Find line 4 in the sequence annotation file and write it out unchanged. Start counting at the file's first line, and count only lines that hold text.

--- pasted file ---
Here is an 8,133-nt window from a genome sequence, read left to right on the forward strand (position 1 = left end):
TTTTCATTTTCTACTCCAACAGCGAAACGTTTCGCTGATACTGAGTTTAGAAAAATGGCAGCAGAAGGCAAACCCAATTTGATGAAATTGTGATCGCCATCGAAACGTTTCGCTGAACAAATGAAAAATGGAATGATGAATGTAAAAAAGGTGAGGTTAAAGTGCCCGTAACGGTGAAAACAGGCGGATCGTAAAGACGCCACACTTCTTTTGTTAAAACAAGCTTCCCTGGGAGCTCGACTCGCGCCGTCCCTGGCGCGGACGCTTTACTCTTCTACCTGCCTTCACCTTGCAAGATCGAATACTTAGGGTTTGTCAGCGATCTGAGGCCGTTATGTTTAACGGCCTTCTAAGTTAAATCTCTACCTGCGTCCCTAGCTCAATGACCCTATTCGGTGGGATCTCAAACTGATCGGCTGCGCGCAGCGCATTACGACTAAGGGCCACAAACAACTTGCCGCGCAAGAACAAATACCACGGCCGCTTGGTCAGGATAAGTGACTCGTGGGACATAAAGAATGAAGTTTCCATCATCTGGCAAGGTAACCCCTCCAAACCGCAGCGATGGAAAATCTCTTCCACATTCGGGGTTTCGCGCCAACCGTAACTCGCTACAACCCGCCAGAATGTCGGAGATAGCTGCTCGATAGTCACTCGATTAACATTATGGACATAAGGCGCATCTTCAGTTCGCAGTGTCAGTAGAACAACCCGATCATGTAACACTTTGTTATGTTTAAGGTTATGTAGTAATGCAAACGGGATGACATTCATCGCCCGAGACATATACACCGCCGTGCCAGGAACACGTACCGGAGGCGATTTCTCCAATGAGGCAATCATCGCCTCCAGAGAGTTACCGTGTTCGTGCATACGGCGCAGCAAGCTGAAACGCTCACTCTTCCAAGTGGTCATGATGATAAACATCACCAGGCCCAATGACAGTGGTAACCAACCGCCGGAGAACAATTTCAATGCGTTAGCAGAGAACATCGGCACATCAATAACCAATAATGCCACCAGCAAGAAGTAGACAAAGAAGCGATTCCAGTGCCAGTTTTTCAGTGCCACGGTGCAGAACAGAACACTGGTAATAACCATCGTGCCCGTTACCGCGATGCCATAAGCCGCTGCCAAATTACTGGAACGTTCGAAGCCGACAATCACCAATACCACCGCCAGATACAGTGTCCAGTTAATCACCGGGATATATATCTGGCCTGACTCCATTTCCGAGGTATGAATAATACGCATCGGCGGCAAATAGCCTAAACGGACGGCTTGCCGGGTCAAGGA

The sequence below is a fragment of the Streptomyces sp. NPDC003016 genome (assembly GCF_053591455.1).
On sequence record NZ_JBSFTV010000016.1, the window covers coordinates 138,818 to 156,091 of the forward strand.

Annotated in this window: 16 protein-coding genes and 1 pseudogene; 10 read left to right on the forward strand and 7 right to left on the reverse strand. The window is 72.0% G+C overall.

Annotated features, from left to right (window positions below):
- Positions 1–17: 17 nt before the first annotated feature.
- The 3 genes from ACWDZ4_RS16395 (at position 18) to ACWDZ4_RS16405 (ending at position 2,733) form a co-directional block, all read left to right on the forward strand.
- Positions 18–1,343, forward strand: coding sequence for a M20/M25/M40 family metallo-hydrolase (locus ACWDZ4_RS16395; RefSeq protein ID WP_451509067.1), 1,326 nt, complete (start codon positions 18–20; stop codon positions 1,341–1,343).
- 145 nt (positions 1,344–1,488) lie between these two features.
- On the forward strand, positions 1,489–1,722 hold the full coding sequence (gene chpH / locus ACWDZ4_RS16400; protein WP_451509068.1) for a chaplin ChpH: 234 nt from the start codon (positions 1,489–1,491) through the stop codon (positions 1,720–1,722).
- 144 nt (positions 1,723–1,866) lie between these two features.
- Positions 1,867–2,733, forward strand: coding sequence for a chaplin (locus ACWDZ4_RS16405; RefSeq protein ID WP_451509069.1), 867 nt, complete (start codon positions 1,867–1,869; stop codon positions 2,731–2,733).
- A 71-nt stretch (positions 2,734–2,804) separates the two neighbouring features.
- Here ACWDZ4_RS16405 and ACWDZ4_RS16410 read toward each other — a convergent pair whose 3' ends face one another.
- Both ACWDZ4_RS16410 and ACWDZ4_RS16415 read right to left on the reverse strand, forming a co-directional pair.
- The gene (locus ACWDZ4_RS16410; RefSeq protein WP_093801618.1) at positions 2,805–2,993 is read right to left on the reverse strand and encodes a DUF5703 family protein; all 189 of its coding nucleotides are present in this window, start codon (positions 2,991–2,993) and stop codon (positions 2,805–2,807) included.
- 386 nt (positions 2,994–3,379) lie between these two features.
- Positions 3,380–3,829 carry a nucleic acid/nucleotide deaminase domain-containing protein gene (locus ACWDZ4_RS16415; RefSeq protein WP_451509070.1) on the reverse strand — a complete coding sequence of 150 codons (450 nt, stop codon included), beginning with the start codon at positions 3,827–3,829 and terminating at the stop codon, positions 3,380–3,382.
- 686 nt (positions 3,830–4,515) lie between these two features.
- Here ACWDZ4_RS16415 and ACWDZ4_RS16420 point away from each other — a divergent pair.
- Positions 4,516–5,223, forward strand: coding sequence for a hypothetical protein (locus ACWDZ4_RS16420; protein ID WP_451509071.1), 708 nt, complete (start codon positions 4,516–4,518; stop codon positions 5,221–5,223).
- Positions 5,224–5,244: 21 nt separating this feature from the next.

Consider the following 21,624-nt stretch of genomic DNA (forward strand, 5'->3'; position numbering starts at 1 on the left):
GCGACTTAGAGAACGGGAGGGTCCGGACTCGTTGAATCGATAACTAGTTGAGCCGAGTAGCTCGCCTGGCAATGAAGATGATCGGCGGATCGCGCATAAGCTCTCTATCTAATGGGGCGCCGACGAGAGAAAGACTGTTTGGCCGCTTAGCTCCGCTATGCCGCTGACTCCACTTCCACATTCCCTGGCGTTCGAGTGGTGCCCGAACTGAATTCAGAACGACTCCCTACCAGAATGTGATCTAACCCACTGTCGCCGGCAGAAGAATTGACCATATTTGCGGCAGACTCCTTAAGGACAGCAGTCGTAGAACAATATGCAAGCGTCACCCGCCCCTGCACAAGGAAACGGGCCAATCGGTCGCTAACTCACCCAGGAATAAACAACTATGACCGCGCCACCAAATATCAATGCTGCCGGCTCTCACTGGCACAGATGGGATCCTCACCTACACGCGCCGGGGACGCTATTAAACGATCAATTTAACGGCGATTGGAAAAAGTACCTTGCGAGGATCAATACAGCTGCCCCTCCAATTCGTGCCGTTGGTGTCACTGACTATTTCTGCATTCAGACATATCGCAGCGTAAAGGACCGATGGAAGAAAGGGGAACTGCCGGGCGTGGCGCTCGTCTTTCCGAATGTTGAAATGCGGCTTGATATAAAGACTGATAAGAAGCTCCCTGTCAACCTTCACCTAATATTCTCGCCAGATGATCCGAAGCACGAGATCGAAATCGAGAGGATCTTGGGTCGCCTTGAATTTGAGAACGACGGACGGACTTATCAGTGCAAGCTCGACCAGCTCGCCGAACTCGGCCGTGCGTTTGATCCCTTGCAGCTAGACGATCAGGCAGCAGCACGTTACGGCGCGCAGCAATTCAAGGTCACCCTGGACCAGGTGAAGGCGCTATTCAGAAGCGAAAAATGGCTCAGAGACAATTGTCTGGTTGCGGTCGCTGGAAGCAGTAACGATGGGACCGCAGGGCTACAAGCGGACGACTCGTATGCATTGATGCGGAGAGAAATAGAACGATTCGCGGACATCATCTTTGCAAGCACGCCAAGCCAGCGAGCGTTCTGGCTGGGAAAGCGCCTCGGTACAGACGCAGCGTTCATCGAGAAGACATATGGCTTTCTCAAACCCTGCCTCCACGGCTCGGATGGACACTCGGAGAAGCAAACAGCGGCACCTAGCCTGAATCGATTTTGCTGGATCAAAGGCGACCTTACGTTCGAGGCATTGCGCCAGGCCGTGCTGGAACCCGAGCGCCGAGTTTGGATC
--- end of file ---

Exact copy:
On sequence record NZ_JBSFTV010000016.1, the window covers coordinates 138,818 to 156,091 of the forward strand.